US, Chinese Pilots 'Fight' As Military Helicopters Defy Chinese Airspace
A pair of US Navy Sikorsky MH-60R Seahawks, NE 712 166556 and NE 700: US, Chinese Pilots 'Fight' As Military Helicopters Defy Chinese Airspace

Another Helicopter Crash, Another Dignitary Perishes

4 weeks ago
2 mins read

I am writing with a heavy heart. A helicopter carrying the President of Iran, Ebrahim Raisi, Foreign Minister, Hossein Amirabdollahian and several others, crashed in a heavy fog on Sunday, May 19, in the northwestern part of the country. They all perished. The weather was bad, I understand, and the area mountainous and forested. It took many hours for first responders to reach the crash site and recover bodies. The crash occurred exactly one month after Kenya’s military chief, Francis Ogolla, died in a helicopter crash in the Western part of the country. Nine others perished with him.

These accidents evoke sad memories of February 9 when another helicopter accident in California took the lives of our dear Dr. Herbert Wigwe, his wife and son. Many of us are still in shock and pain.

Kobe Bryant, a US sports star died with his daughter in January 2020 in another chopper crash in California. In December, 2012, the governor of Kaduna State, Patrick Yakowa; the former NSA, Gen. Andrew Owoye Azazi and four other persons perished when the helicopter they were travelling in crashed and burst into flames in the forests of Okoroba, Bayelsa State.

I also remember the crash of August 2015 involving a chopper belonging to Bristow Helicopters. The machine crashed into the Lagoon near the Oworonshoki end of Third Mainland Bridge in Lagos. It was coming from the Escravos oil terminal and was heading for the Island. Three persons, including co-pilot, Mr. Peter Bello jnr, died. The pilot’s parents were my customers when I was managing the bank’s business in the Akwa Ibom-Cross River region. It was a devastating blow to Mr. & Mrs Bello of Pekab International, the Calabar-based construction and real estate company. Mr. Bello, from Edo, I think, came to do his NYSC in Calabar in the early 1980s, fell in love with the city, settled down and made a home of it. With his wife, they built a good business and raised a family. Their pilot son’s death has been crushing. When I took over in Calabar, Mrs Bello was particularly warm and welcoming to me. Her hotel on MCC Road served one of the best edikang ikong meals in the city. Well, that was over 10 years ago.

There have been many other chopper crashes in the last several years, but I can’t forget the one involving Gen. Muhammad Zia Ul Haq, Pakistani’s military Head of State, who died in a chopper crash on August 1988. Ul Haq was a mean military leader (think of Sani Abacha) who had his civilian predecessor Ali Bhutto executed despite international appeals for clemency.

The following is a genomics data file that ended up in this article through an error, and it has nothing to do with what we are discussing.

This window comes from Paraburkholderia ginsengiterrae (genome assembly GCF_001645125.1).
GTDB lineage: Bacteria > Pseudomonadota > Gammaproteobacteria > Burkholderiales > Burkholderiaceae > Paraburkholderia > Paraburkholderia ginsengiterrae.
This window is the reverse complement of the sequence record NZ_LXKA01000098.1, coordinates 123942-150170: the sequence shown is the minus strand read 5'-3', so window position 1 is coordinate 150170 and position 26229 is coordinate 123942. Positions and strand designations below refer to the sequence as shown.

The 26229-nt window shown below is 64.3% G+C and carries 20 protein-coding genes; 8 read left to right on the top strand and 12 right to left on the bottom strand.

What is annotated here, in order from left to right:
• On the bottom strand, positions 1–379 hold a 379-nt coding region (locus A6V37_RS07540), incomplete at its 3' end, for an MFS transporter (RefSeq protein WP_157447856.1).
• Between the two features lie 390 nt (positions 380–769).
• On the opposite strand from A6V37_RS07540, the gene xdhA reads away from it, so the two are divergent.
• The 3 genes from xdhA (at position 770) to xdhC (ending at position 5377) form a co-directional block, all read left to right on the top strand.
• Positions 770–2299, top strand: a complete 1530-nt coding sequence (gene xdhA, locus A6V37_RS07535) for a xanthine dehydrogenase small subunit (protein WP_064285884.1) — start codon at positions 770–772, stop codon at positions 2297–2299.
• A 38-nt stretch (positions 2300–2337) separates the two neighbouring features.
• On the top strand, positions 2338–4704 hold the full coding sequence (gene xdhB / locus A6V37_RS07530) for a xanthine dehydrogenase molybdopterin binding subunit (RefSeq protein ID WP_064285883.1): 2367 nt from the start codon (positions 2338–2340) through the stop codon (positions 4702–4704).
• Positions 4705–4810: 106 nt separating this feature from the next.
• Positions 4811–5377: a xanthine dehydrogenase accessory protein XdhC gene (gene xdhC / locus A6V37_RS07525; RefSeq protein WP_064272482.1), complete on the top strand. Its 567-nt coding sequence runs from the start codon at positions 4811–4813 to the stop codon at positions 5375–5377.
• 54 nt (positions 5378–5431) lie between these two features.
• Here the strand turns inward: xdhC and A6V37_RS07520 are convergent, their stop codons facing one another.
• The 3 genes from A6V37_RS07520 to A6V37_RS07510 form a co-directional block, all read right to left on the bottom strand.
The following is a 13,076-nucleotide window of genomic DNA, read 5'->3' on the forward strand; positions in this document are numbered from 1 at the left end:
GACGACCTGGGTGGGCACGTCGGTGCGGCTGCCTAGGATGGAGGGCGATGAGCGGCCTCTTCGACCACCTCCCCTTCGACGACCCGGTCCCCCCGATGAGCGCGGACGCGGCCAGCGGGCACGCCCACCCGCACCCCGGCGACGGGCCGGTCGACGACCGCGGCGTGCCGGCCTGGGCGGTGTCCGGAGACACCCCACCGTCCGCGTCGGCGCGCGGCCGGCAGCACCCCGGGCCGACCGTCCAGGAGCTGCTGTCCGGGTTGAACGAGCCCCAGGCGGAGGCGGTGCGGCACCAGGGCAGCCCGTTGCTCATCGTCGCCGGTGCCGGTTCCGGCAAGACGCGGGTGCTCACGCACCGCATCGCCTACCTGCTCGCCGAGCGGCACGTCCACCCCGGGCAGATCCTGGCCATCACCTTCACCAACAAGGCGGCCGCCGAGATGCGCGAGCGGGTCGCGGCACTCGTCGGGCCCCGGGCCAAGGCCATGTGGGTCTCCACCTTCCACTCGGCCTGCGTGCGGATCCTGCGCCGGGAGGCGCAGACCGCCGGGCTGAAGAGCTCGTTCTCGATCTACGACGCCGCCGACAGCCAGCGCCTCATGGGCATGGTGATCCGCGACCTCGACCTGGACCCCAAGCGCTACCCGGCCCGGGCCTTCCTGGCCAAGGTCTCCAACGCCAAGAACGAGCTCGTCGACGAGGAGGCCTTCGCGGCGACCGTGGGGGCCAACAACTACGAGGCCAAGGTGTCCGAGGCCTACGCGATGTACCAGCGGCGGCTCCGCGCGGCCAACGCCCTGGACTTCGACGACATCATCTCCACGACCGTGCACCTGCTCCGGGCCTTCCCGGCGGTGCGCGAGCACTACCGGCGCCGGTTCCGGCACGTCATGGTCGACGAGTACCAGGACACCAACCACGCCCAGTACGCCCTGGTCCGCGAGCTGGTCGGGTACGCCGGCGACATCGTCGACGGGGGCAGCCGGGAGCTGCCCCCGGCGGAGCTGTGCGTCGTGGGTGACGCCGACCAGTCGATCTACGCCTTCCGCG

Many Pakistanis celebrated Ul Haq’s death just as many in Iran are today celebrating the death of their President, Mr. Raisi for his hardline and scorched-earth decisions. Recall the death, last year, of that young Iranian girl who was killed for not wearing head scarfs and all the riots and demonstrations that came after it? Remember how security forces mowed down the demonstrators? Cast your mind back to how Sani Abacha ordered troops to mow down the June 12 demonstrators. Wole Soyinka, in his memoire, “You must set forth at dawn,’’ gives an epic recollection of that era.

Helicopters were invented to help us hop across bad terrains or take us on short trips if we don’t want to go by road. It is widely used in the oil industry to ferry workers from between offshore platforms and onshore facilities. The military also uses choppers quite frequently.

US Presidents use their dedicated choppers, called Marine One, to hop from their dedicated airport in Maryland to the White House. President Obama wrote in his memoire how a bad weather prevented him from using Marine One one day when he arrived from a foreign trip. He opted for a 30-miute road trip, instead.

Clearly, a helicopter flight is the worst form of air travel. I will never be caught dead in it. I didn’t know how wicked and dangerous helicopters could be until the crash that took Herbert’s lives. I had always had a bad feeling about the machine, but on Feb 10 (Nigerian time), I vowed never to climb into it, no matter what. I rather swim across a river than board a chopper. It is treacherous, wicked and merciless.

Etim Etim
Etim Etim

ETIM ETIM is a journalist, banker and author. He has been a member of the Editorial Board of The Guardian, a Regional Manager in Access Bank and is currently a Columnist in Prime Business Africa, The Cable and Businessday newspapers.

He is also the Chief Executive of Stein Meyer Communications, a major media consultancy and the author of the best-selling book, "Akwa Ibom Heroes: Inside Story of the Fight for Abrogation of Onshore-Offshore Oil Dichotomy" and co-author of another book, "Osinbajo Strides: Defining Moments of an Innovative Leader".

ETIM ETIM is a journalist, banker and author. He has been a member of the Editorial Board of The Guardian, a Regional Manager in Access Bank and is currently a Columnist in Prime Business Africa, The Cable and Businessday newspapers.

He is also the Chief Executive of Stein Meyer Communications, a major media consultancy and the author of the best-selling book, "Akwa Ibom Heroes: Inside Story of the Fight for Abrogation of Onshore-Offshore Oil Dichotomy" and co-author of another book, "Osinbajo Strides: Defining Moments of an Innovative Leader".

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